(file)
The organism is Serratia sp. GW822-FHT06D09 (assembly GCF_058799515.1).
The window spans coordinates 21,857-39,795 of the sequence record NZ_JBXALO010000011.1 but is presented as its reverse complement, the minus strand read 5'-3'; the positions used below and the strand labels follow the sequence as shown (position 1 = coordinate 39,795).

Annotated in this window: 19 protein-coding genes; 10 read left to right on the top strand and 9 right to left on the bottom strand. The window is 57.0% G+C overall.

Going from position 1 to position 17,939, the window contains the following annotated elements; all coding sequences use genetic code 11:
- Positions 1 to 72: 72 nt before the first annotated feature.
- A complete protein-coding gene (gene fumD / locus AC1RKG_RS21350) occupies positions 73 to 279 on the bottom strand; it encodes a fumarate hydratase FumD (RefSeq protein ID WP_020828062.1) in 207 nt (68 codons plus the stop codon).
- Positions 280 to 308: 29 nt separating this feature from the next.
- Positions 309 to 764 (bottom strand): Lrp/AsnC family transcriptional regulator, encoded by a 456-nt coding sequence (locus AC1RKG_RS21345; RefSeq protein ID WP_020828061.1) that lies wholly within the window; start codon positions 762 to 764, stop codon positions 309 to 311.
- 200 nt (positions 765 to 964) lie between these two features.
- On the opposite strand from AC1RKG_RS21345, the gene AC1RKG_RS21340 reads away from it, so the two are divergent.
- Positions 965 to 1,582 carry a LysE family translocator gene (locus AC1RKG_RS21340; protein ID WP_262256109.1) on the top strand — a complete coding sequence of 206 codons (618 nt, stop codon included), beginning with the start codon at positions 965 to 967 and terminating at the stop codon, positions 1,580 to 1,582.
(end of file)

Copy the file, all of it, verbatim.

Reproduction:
The organism is Serratia sp. GW822-FHT06D09 (assembly GCF_058799515.1).
The window spans coordinates 21,857-39,795 of the sequence record NZ_JBXALO010000011.1 but is presented as its reverse complement, the minus strand read 5'-3'; the positions used below and the strand labels follow the sequence as shown (position 1 = coordinate 39,795).

Annotated in this window: 19 protein-coding genes; 10 read left to right on the top strand and 9 right to left on the bottom strand. The window is 57.0% G+C overall.

Going from position 1 to position 17,939, the window contains the following annotated elements; all coding sequences use genetic code 11:
- Positions 1 to 72: 72 nt before the first annotated feature.
- A complete protein-coding gene (gene fumD / locus AC1RKG_RS21350) occupies positions 73 to 279 on the bottom strand; it encodes a fumarate hydratase FumD (RefSeq protein ID WP_020828062.1) in 207 nt (68 codons plus the stop codon).
- Positions 280 to 308: 29 nt separating this feature from the next.
- Positions 309 to 764 (bottom strand): Lrp/AsnC family transcriptional regulator, encoded by a 456-nt coding sequence (locus AC1RKG_RS21345; RefSeq protein ID WP_020828061.1) that lies wholly within the window; start codon positions 762 to 764, stop codon positions 309 to 311.
- 200 nt (positions 765 to 964) lie between these two features.
- On the opposite strand from AC1RKG_RS21345, the gene AC1RKG_RS21340 reads away from it, so the two are divergent.
- Positions 965 to 1,582 carry a LysE family translocator gene (locus AC1RKG_RS21340; protein ID WP_262256109.1) on the top strand — a complete coding sequence of 206 codons (618 nt, stop codon included), beginning with the start codon at positions 965 to 967 and terminating at the stop codon, positions 1,580 to 1,582.